Song X et al.; DECODE Study Group. Obesity attenuates gender differencesin cardiovascular mortality. Cardiovasc Diabetol. 2014 Oct 19;13:144. PubMed PMID: 25928355; PubMed Central PMCID:PMC4212094.

Cardiovasc Diabetol. 2014 Oct 19;13:144. doi: 10.1186/s12933-014-0144-5.

Obesity attenuates gender differences in cardiovascular mortality.

Song X(1,)(2), Tabák AG(3,)(4), Zethelius B(5,)(6), Yudkin JS(7), Söderberg S(8,)(9), Laatikainen T(10,)(11,)(12), Stehouwer CD(13), Dankner R(14,)(15), Jousilahti P(16), Onat A(17), Nilsson PM(18,)(19), Satman I(20), Vaccaro O(21), Tuomilehto J(22,)(23,)(24,)(25), Qiao Q(26,)(27,)(28); DECODE Study Group.

Author information:
(1)Department of Public Health, Hjelt Institute, University of Helsinki, Helsinki, Finland. xin.song@helsinki.fi.
(2)Department of Chronic Disease Prevention, National Institute for Health and Welfare, Helsinki, Finland.xin.song@helsinki.fi.
(3)Department of Epidemiology and Public Health, University College London, London, UK. a.tabak@ucl.ac.uk.
(4)1st Department of Medicine, Faculty of Medicine, Semmelweis University, Budapest, Hungary. a.tabak@ucl.ac.uk.
(5)Department of Public Health and Caring Sciences/Geriatrics, Uppsala University, Uppsala, Sweden. bjorn.zethelius@pubcare.uu.se.
(6)Medical Products Agency, Uppsala, Sweden. bjorn.zethelius@pubcare.uu.se.
(7)Department of Medicine, University College London, London, UK. j.yudkin@ucl.ac.uk.
(8)Department of Public Health and Clinical Medicine, Umeå University, Umeå, Sweden. stefan.soderberg@medicin.umu.se.
(9)Baker IDI Heart and Diabetes Institute, Melbourne, Australia. stefan.soderberg@medicin.umu.se.
(10)Department of Chronic Disease Prevention, National Institute for Health and Welfare, Helsinki, Finland. tiina.laatikainen@thl.fi.
(11)Institute of Public Health andClinical Nutrition, University of Eastern Finland, Kuopio, Finland. tiina.laatikainen@thl.fi.
(12)Hospital District of North Karelia, Joensuu, Finland. tiina.laatikainen@thl.fi.
(13)Department of Internal Medicine and Cardiovascular Research Institute Maastricht (CARIM), Maastricht University Medical Centre, Maastricht, The Netherlands. cda.stehouwer@mumc.nl.
(14)Unit for Cardiovascular Epidemiology, The Gertner Institute, Sheba Medical Center, Tel Hashomer, Israel. RachelD@gertner.health.gov.il.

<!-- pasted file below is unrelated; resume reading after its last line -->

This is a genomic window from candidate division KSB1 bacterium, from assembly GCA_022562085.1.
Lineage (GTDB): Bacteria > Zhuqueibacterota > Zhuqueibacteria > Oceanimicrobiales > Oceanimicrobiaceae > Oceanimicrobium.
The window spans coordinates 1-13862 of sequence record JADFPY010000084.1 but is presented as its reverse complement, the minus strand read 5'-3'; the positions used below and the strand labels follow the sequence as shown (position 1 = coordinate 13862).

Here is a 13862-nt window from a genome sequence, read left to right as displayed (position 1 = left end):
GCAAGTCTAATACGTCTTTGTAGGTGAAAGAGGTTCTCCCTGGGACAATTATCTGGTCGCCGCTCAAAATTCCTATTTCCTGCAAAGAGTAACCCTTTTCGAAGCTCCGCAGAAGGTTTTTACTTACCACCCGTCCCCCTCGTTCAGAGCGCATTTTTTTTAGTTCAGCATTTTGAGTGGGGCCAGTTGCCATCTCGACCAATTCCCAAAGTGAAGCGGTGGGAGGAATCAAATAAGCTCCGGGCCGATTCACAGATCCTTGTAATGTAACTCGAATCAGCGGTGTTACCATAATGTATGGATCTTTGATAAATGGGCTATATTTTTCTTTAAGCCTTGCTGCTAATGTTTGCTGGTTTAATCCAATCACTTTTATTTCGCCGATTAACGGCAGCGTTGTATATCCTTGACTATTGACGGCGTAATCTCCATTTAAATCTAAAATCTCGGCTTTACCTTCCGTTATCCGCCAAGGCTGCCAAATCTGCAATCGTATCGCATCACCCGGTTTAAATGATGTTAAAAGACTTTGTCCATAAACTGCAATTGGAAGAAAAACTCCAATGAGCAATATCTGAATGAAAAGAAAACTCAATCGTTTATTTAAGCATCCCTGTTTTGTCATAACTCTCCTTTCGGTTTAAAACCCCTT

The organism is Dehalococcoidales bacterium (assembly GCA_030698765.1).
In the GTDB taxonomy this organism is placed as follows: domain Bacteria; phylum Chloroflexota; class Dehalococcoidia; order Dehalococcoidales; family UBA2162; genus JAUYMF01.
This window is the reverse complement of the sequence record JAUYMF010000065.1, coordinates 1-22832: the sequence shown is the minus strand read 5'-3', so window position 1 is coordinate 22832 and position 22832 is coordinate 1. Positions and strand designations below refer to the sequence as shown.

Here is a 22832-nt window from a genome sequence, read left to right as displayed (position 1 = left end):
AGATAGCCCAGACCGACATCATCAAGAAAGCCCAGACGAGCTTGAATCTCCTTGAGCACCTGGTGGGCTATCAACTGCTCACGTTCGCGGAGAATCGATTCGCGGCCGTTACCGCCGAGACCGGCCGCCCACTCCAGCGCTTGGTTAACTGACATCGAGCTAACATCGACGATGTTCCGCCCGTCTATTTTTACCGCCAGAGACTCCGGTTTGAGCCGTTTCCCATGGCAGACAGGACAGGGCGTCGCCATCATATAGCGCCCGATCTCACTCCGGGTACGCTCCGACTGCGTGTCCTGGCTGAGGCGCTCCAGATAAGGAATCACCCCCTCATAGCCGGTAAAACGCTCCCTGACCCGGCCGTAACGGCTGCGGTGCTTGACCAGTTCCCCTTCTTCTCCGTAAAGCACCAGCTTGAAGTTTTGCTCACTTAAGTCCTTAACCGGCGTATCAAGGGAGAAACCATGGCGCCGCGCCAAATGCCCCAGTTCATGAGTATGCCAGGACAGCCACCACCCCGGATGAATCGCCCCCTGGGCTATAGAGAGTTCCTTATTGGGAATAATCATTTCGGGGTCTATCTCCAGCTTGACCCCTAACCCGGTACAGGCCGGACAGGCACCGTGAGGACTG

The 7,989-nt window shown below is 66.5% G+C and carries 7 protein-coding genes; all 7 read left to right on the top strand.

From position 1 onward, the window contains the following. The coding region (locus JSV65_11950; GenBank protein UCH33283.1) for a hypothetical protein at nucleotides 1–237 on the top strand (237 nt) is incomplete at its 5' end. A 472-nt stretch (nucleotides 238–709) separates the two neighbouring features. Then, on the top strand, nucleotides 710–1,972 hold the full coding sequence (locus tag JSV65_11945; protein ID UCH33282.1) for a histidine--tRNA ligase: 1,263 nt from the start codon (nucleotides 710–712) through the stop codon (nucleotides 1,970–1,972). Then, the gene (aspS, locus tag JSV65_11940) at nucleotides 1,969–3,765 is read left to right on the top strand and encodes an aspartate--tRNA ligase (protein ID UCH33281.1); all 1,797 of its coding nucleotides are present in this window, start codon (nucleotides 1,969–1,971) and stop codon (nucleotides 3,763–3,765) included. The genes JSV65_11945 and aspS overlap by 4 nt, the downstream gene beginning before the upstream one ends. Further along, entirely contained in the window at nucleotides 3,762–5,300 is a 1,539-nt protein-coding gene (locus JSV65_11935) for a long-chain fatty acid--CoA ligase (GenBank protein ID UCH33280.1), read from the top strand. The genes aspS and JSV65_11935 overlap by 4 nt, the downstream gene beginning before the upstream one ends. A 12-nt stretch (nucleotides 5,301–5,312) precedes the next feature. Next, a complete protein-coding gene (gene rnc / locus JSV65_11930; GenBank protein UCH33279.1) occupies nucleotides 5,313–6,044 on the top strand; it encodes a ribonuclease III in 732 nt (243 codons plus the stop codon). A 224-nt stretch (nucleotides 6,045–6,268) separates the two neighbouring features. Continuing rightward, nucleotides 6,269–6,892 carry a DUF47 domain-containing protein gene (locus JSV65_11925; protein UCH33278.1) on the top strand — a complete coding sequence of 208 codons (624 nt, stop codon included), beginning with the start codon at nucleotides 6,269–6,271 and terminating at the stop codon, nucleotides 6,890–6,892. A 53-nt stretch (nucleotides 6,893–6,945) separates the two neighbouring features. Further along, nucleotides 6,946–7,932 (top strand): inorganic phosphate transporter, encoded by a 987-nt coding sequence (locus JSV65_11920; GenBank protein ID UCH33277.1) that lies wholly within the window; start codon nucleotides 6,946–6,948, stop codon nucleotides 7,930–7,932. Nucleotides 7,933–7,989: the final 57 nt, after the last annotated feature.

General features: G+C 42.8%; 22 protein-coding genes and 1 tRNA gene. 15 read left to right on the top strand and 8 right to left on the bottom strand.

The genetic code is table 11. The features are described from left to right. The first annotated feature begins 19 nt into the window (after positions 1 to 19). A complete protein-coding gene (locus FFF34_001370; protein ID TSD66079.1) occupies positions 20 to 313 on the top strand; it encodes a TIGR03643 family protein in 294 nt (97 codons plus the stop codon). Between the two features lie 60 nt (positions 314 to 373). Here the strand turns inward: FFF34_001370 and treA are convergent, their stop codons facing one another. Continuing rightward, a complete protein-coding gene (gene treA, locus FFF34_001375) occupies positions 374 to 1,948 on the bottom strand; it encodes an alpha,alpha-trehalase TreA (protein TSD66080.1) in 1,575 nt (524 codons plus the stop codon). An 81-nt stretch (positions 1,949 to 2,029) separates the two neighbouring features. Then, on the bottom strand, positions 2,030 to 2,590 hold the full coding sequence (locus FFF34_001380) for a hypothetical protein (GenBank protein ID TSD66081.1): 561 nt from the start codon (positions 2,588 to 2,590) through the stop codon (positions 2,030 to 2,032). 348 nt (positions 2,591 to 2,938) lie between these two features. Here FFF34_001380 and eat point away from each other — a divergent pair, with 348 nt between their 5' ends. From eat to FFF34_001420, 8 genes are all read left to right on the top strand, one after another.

(15)Division of Epidemiology and Prevention, School of Public Health, Sackler School of Medicine, Tel Aviv University, Tel Aviv, Israel. RachelD@gertner.health.gov.il.
(16)Department ofChronic Disease Prevention, National Institute for Health and Welfare, Helsinki, Finland. pekka.jousilahti@thl.fi.
(17)Department of Cardiology, Cerrahpaşa Medical Faculty, Istanbul, Turkey. alt_onat@yahoo.com.tr.
(18)Department of Clinical Sciences, Lund University, Malmö, Sweden. peter.nilsson@med.lu.se.
(19)Center of Emergency Medicine, Skåne University Hospital, Malmö, Sweden. peter.nilsson@med.lu.se.
(20)Istanbul University, Istanbul Medical Faculty, Istanbul, Turkey. satmandiabet@gmail.com.
(21)Department of Clinical Medicine and Surgery, Federico II University, Naples, Italy. ovaccaro@unina.it.
(22)Department of Chronic Disease Prevention, National Institute for Health and Welfare, Helsinki, Finland. jaakko.tuomilehto@thl.fi.
(23)Center for Vascular Prevention, Danube University Krems, Krems, Austria. jaakko.tuomilehto@thl.fi.
(24)King Abdulaziz University, Jeddah, Saudi Arabia. jaakko.tuomilehto@thl.fi.
(25)Instituto de Investigacion Sanitaria del Hospital Universario LaPaz (IdiPAZ), Madrid, Spain. jaakko.tuomilehto@thl.fi.
(26)Department of Public Health, Hjelt Institute, University of Helsinki, Helsinki, Finland. qing.qiao@helsinki.fi.
(27)Department of Chronic Disease Prevention, National Institute for Health andWelfare, Helsinki, Finland. qing.qiao@helsinki.fi.
(28)R&D AstraZeneca AB, Mölndal, Sweden. qing.qiao@helsinki.fi.

BACKGROUND: To estimate cardiovascular disease (CVD) mortality in relation to obesity and gender.

METHODS: Data from 11 prospective cohorts from four European countries including 23 629 men and 21 965 women, aged 24 to 99 years, with a median follow-up of 7.9 years were analyzed. Hazards ratios (HR) for CVD mortality in relation to baseline body mass index (BMI), waist circumference (WC), waist-to-hip ratio (WHR) and waist-to-height ratio (WHtR) were estimated using Cox proportional hazards models with age as the timescale.

RESULTS: Men had higher CVD mortality than women in all four BMI categories (<25.0, 25.0-29.9, 30.0-34.9 and ≥35.0 kg/m(2)). Compared with the lowest BMI category in women, multivariable adjusted HRs (95% confidence intervals) for higher BMI categories are 1.0 (0.8-1.4), 1.6 (1.1-2.1) and 2.8 (2.0-3.8) in women and 2.8 (2.2-3.6), 3.1 (2.5-3.9), 3.8 (2.9-4.9) and 5.4 (3.8-7.7) in men, respectively. Similar findings were observed for abdominal obesity defined by WC, WHR or WHtR. The gender difference was slightly smaller in obese than in non-obese individuals; but the interaction was statistically significant only between gender and WC (p = 0.02), and WHtR (p = 0.01). None of the interaction terms was significant among non-diabetic individuals.

CONCLUSIONS: Men had higher CVD mortality than women across categories of anthropometric measures of obesity. The gender difference was attenuated in obese individuals, which warrants further investigation.

PMCID: PMC4212094
PMID: 25928355  [PubMed - indexed for MEDLINE]

האתר מעודכן נכון לתאריך:  22/05/2017 14:00:17
עבור לתוכן העמוד